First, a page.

Measles.

As the Denver Post’s Anna Staver reported in the wee hours, and then hopefully she went to bed:

A bill to make it harder for parents to get a vaccination exemption for their children passed out of a Colorado House committee on a 7-4 vote at about 4 a.m. Tuesday morning — nearly 14 hours after the hearing started.

It was the longest committee of the 2019 legislative session so far with hundred of parents bouncing and walking their children up and down the Capitol halls late into the night…

“This is about keeping Colorado’s kids safe. We need to be proactive, not reactive. We are in the midst of public health crisis and we can’t wait for a tragedy to occur,” Rep. Mullica, D-Northglenn, said in a statement released early Tuesday morning after the bill passed. “Experts believe this option will help improve Colorado’s dismal and dangerous immunization rates.”

Owing to the hefty Democratic majority in the Colorado House of Representatives, it should be noted that the 7-4 vote in favor of House Bill 19-1312 was in fact a party-line vote. All the Republicans on the House Health and Insurance Committee voted against the bill, which is itself a compromise from earlier proposed legislation that would have eliminated the personal-choice exemption for immunization of children headed to Colorado public schools. As we discussed previously, that proposal was considered too coercive by Gov. Jared Polis, leading to this compromise measure that should still help improve Colorado’s embarrassingly low child immunization rate.

The issue of childhood vaccinations, more to the point the highly prevalent misinformation suggesting a range of negative health effects from vaccinating children that has no scientific basis, doesn’t always divide cleanly along partisan lines. One of the areas of the state with a low rate of vaccinations is “progressive” Boulder County. Over the last few years, however, the “freedom” to not have children vaccinated has been championed almost exclusively in Colorado by Republican lawmakers on the fringy side of the caucus. Two now-defeated Republican Senators in particular, Laura Woods and Tim Neville, unapologetically championed both the pseudoscience behind anti-vaxxer ideology and conspiracy theories about children being “rounded up and vaccinated” without their parent’s consent.

In case you were wondering who was going to take up the anti-vaxxer cause now that Woods and Tim Neville are history, direct your attention to all the Republicans on the House Health and Insurance Committee.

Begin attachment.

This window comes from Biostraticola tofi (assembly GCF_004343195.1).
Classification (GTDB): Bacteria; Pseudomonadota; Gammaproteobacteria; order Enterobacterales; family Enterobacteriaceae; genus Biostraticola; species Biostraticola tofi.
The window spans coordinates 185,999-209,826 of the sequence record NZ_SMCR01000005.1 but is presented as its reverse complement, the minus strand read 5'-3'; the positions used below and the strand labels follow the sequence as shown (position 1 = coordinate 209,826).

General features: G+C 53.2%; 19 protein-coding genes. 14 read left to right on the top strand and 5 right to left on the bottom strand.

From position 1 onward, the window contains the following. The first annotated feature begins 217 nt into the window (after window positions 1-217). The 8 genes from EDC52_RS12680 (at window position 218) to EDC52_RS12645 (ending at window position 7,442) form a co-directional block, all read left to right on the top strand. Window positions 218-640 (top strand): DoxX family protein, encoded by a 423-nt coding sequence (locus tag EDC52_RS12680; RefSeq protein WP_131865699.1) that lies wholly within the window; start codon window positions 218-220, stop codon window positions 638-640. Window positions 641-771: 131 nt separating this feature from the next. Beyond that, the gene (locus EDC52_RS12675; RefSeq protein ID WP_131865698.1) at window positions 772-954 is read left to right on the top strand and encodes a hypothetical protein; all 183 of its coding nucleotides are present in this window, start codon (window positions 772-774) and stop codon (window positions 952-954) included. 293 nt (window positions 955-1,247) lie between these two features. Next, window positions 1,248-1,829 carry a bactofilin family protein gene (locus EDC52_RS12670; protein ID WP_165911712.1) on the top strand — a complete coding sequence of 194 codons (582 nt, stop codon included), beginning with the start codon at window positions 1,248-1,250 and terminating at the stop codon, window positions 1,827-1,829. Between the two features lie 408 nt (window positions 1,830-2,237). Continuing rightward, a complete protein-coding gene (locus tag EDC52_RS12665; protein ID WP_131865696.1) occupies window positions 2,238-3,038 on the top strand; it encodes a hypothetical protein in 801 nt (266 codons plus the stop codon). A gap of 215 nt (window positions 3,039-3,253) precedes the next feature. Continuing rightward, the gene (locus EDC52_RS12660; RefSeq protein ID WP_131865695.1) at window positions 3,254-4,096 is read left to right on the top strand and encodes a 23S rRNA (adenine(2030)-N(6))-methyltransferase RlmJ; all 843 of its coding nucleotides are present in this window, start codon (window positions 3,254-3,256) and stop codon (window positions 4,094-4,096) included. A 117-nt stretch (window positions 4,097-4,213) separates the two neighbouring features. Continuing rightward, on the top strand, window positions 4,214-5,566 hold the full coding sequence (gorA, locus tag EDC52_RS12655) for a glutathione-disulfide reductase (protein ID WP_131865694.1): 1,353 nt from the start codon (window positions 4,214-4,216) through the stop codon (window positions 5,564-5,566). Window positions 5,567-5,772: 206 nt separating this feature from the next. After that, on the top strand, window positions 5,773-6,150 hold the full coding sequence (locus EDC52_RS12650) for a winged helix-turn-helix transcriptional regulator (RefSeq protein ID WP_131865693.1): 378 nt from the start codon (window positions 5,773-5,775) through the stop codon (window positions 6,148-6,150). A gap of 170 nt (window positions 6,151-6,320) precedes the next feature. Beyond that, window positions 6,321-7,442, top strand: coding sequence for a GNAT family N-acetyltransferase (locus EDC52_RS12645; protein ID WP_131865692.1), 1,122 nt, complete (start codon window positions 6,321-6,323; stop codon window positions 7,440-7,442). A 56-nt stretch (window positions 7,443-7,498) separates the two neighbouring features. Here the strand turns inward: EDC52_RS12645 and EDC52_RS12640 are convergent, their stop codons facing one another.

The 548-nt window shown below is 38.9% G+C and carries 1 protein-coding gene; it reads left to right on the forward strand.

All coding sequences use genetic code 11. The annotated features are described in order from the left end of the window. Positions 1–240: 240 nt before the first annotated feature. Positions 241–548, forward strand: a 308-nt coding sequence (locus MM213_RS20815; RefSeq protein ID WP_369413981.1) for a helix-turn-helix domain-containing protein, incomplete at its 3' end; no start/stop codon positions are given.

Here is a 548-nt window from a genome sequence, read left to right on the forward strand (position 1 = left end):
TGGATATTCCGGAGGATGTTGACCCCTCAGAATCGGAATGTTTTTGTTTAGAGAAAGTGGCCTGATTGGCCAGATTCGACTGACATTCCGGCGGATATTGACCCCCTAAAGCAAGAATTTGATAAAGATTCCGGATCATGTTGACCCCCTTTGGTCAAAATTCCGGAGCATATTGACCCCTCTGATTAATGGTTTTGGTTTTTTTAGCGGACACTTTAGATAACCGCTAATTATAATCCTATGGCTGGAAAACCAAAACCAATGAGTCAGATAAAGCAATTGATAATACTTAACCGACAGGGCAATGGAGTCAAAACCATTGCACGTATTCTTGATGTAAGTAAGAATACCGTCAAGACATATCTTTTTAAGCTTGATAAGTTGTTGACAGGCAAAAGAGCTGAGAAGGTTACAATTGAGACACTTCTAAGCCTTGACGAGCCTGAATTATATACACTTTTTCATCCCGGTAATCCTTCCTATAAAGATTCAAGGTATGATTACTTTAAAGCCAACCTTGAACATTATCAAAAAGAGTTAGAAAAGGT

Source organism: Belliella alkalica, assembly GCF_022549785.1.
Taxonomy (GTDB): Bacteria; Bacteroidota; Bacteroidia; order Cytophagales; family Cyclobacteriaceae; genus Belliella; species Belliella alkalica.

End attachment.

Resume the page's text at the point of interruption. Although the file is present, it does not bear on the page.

Congratulations, Colorado Republicans, for taking ownership of this fringe issue. Again.

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Recall Polis Campaign Goes Psycho Over Sol Pais


UPDATE: Moderator of the Recall Polis Facebook group sounds the all clear:

It would appear that the faithful remain unconvinced.

—–

The news is breaking from multiple local outlets that an 18-year-old woman from Florida who was allegedly “obsessed” with the 1999 mass shooting at Columbine High School in Littleton and made credible threats of violence against area schools is dead, having been found at Echo Lake near Mt. Evans this morning:

The FBI Denver office confirmed the agency had responded to the base of Mt. Evans Wednesday morning and, in a tweet just before 11 a.m., said there was no longer a threat to the community.

According to Clear Creek County Sheriff Rick Albers, Pais’s body was found at 10:50 a.m. about a half-mile from Echo Lake Park, located near the Mount Evans Scenic Byway about 45 miles west of Denver.

The drama over threats made by Sol Pais and the resulting lock-out of hundreds of area public schools yesterday and again today has riveted media and dominated local social media discussion for the last 24 hours. And over at the closed Facebook group page for the conspiracy theory-positive Recall Polis campaign, there’s a clear consensus emerging that this is what’s known among the InfoWars crowd as a “false flag” operation:

Now, Jennifer McCreary may think she’s a “crazy woman” to think this could have been a trick to distract the voters of Colorado from the Polis recall campaign–and to be brutally honest, lots of our readers will agree. But you know who doesn’t think this is “crazy?”

Pastor Steven Grant and hundreds of fellow Recall Polis members, that’s who!

(more…)

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UPDATE: Caldara Now Skimming Galindo, Polis Recalls


We wrote last Thursday about the co-opting of the longshot and nasty campaign to recall Gov. Jared Polis, which would require an unprecedented 600,000+ signatures in order to even qualify for the ballot necessitating a multimillion-dollar petition campaign on a scale never before seen in Colorado, by the Independence Institute–the decades-old local “nonpartisan nonprofit” run by right-wing prankster Jon Caldara. Caldara’s operation is taking over fundraising in particular for the Recall Polis campaign, via an online platform that automatically skims 6% plus a per-transaction fee from every donation. That’s more than double what GoFundMe, the processor the campaign was previously using, charges for the same donations.

Well folks, you can add the campaign to recall Rep. Rochelle Galindo to Caldara’s revenue stream:

As you can see they’re raised over $4,000 toward the Galindo recall, of which Team Caldara pocketed $246 at their stated 6% skim–plus a 30 cent per-transaction fee. Over at the Recall Polis page, the $16,290 they’ve raised translates to a cool $977 off the top to the Independence Institute. As you can see above, the “goal” of $2,500 for the Galindo recall has been met–which on fundraising sites like GoFundMe would mean the funds will be released for their intended purpose.